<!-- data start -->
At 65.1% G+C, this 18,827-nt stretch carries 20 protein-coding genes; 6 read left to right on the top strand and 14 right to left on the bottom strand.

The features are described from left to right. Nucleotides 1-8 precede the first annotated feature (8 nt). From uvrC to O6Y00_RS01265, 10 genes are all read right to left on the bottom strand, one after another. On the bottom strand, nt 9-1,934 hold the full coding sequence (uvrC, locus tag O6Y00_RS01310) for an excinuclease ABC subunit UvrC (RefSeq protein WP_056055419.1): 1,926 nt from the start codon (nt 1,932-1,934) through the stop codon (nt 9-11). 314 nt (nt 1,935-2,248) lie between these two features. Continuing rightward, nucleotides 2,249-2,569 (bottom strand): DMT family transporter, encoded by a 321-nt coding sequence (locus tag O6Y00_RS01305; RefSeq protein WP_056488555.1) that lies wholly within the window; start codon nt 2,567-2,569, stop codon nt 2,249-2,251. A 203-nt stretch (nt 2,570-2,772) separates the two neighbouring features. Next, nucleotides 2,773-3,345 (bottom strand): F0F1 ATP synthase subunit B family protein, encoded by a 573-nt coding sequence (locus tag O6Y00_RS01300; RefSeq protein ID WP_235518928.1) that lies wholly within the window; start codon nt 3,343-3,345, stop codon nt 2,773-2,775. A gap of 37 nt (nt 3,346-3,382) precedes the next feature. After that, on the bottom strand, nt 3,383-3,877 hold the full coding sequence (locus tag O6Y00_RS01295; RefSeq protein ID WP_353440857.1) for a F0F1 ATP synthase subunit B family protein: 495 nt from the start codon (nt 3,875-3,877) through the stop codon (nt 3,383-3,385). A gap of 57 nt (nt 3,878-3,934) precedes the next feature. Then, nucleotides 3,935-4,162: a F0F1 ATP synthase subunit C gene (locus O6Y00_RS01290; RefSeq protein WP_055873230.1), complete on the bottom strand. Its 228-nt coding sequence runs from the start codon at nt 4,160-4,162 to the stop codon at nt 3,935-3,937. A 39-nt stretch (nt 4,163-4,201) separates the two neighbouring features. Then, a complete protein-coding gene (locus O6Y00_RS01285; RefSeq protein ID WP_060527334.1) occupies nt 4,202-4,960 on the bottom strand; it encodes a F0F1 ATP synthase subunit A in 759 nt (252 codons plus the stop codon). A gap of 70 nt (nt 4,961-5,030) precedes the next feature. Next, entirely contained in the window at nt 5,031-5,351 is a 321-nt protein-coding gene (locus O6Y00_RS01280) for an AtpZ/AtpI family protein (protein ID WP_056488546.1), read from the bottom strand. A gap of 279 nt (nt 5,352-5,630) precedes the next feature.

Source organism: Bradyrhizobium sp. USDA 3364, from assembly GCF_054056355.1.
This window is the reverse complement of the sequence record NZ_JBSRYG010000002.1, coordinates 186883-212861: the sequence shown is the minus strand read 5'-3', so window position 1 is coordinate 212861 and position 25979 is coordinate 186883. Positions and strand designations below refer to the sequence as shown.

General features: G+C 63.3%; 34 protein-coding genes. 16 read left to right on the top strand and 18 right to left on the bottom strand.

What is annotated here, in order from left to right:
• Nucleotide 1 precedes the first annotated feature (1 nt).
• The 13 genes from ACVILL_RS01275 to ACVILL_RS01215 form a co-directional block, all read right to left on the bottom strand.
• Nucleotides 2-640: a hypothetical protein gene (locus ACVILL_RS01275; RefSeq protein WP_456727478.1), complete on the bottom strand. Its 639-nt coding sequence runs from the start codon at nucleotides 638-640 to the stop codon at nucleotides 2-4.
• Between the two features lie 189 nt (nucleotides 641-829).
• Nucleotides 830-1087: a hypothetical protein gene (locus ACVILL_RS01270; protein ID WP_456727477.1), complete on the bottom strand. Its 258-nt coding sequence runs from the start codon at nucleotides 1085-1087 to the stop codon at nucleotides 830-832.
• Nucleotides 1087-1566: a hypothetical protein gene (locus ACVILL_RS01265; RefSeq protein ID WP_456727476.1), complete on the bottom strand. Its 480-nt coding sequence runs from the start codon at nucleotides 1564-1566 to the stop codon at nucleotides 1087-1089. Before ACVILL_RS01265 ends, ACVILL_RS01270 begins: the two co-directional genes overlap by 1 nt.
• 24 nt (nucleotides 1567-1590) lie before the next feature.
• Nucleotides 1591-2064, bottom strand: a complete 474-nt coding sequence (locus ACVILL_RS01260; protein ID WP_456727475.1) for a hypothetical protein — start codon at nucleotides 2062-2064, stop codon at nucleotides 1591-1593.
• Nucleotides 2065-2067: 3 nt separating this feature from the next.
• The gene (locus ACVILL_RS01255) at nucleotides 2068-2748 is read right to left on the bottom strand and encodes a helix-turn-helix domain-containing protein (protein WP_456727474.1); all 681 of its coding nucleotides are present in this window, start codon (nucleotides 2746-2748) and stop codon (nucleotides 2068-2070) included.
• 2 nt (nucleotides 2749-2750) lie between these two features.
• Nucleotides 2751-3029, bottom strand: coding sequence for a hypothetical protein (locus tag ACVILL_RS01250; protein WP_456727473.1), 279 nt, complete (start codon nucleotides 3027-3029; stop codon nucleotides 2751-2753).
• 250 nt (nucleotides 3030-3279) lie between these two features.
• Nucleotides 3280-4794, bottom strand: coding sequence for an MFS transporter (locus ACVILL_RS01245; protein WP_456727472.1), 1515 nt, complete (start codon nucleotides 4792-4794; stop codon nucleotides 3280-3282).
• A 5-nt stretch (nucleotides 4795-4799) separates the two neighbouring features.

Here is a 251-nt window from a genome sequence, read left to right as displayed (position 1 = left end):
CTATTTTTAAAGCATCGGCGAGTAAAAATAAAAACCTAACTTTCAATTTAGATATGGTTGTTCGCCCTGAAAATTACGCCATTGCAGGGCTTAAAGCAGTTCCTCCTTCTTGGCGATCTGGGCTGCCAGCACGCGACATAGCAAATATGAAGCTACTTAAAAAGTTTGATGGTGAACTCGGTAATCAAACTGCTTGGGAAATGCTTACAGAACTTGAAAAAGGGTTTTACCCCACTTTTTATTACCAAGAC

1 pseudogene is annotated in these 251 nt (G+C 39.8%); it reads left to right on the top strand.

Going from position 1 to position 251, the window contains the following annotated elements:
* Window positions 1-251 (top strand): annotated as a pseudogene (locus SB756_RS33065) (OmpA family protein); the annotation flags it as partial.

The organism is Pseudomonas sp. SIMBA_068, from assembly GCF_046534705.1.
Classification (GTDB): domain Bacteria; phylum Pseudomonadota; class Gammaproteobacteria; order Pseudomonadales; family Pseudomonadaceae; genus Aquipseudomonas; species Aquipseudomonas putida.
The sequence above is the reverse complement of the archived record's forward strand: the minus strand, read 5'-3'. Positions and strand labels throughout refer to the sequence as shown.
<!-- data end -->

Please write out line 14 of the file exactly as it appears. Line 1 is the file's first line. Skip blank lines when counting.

• Nucleotides 1591-2064, bottom strand: a complete 474-nt coding sequence (locus ACVILL_RS01260; protein ID WP_456727475.1) for a hypothetical protein — start codon at nucleotides 2062-2064, stop codon at nucleotides 1591-1593.